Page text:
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SKB doesn't shoot the star, it absorbs the star and uses it to collect dark energy. http://starwars.wikia.com/wiki/Starkiller_Base

The weapon ran on a type of dark energy called "quintessence", which was ubiquitous in the universe, and offered a practically unlimited power source to the First Order. Using a star as a power source, an array of collectors on one side of the planet would gather dark energy in stages, redirecting it to the planetary core, where it was held in place by the natural magnetic field of the planet, as well as an artificial containment field maintained by the machinery the First Order had installed within the crust.

So the star is merely a power source to collect the real energy. In other words, SKB is likely using the fusion materials and process of the star to power the collectors and the containment field.

To your question, a White Dwarf has no usable fuel for its fusion left, and thus collapses in on itself.

The material in a white dwarf no longer undergoes fusion reactions, so the star has no source of energy. As a result, it cannot support itself by the heat generated by fusion against gravitational collapse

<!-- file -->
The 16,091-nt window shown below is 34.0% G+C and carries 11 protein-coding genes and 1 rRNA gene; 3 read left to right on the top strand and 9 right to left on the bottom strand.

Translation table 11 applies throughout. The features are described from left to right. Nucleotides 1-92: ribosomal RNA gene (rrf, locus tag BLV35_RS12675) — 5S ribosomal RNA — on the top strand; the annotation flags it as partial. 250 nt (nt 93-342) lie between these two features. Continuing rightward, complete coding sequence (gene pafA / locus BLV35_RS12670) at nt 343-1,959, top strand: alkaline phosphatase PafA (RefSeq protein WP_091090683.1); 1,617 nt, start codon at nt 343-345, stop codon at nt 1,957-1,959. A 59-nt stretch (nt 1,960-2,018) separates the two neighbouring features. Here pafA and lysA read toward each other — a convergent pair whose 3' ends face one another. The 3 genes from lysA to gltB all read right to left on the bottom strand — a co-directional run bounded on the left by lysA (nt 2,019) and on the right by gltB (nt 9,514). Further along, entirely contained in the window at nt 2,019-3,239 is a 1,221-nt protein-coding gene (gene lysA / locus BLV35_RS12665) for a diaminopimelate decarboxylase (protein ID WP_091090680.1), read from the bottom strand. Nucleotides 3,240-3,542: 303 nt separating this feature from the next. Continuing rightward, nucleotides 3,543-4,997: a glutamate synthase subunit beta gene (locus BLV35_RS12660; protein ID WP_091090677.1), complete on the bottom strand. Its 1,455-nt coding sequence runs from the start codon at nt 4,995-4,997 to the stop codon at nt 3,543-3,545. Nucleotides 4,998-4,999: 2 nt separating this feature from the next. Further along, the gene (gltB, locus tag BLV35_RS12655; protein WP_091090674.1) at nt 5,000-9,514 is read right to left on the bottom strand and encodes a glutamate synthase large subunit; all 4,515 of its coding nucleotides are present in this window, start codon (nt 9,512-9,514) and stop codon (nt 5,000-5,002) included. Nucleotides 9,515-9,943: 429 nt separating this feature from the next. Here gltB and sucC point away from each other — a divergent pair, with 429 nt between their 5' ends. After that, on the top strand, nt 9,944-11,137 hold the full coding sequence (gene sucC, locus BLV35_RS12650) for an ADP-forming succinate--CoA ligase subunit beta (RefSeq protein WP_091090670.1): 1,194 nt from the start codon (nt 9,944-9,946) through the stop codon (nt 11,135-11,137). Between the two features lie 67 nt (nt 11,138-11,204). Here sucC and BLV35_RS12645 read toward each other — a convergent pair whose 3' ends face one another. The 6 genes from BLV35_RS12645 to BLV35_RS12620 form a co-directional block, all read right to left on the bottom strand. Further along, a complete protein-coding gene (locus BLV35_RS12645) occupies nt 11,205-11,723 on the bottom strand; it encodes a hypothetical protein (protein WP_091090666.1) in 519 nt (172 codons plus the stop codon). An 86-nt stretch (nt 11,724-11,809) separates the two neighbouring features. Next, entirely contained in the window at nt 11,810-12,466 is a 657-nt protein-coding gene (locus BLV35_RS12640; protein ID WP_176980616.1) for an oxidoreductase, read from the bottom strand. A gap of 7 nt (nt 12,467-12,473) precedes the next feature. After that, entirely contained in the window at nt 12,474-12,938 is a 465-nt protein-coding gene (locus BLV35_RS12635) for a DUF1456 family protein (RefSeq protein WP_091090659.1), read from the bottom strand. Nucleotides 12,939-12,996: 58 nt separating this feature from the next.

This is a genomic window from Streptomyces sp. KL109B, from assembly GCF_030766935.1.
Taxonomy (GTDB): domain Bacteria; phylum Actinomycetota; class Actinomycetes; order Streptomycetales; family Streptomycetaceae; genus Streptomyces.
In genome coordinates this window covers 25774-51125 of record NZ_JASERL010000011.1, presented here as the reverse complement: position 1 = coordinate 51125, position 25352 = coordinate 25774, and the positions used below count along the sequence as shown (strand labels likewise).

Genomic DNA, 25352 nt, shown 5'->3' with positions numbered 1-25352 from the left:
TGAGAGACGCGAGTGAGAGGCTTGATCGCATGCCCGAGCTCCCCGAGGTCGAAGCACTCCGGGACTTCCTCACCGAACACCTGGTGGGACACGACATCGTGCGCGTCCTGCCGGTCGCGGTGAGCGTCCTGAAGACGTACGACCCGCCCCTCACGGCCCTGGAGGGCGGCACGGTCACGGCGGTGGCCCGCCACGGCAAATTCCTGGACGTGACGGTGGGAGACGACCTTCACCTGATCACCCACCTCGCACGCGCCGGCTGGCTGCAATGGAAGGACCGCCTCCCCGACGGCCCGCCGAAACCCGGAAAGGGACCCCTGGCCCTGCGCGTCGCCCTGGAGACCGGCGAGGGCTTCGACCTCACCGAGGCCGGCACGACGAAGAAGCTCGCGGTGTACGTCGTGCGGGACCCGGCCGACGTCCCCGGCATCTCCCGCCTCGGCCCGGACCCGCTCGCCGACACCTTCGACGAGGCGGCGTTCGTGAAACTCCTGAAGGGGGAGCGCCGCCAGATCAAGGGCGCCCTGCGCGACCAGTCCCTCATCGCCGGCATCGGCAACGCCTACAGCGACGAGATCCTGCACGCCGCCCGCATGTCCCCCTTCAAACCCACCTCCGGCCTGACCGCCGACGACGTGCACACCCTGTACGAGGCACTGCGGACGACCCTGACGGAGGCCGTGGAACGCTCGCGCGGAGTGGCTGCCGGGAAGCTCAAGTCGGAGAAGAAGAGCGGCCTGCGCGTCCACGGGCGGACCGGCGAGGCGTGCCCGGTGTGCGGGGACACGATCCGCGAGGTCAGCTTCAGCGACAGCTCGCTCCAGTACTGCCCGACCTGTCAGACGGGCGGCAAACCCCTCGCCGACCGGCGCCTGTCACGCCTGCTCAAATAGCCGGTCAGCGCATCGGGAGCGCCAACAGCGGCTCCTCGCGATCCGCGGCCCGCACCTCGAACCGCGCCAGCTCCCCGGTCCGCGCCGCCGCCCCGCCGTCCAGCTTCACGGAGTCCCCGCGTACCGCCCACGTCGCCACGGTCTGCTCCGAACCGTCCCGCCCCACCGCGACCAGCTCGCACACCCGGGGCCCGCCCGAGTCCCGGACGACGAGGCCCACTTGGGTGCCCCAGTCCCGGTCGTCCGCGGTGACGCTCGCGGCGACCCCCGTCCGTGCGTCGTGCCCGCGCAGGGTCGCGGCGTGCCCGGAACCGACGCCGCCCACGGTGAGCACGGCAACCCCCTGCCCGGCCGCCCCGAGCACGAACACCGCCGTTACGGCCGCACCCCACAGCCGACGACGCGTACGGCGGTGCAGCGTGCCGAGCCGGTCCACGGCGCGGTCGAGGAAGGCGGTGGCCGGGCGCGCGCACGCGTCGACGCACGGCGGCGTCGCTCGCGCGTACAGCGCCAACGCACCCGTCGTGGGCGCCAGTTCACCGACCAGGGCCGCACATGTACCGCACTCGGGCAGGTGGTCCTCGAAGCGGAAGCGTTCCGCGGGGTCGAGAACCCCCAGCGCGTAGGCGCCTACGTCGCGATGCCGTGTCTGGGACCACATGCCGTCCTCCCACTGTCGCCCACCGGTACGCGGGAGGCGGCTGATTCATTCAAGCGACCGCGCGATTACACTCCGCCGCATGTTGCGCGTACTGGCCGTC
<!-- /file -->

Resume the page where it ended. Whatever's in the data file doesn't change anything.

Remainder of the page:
It would seem that SKB didn't fully use up all of the fuel of the star. The best explanation as to why it didn't all the fuel is that the thermal oscillator was damaged and subsequently destroyed, thus interrupting the process of using the star as fuel. As such, the uncontrolled solar reaction destroyed SKB and formed a new star. I would expect that the process SKB performed on the star would have greatly shortened its life (since it was well into the process of charging the weapon with dark energy). It would probably decay quickly into a red giant and eventually form a White Dwarf (provided the dark matter that had already been collected didn't interact with the star in some other way).

As to why the gravity didn't change, it's well established that gravity manipulation exists in the Star Wars universe (most notably Interdictor Cruisers, which use large gravity wells to yank ships out of hypperspace, as happened in the Rebels episode Stealth Strike). I would assume the same technology could be scaled up to control the absorption of a star.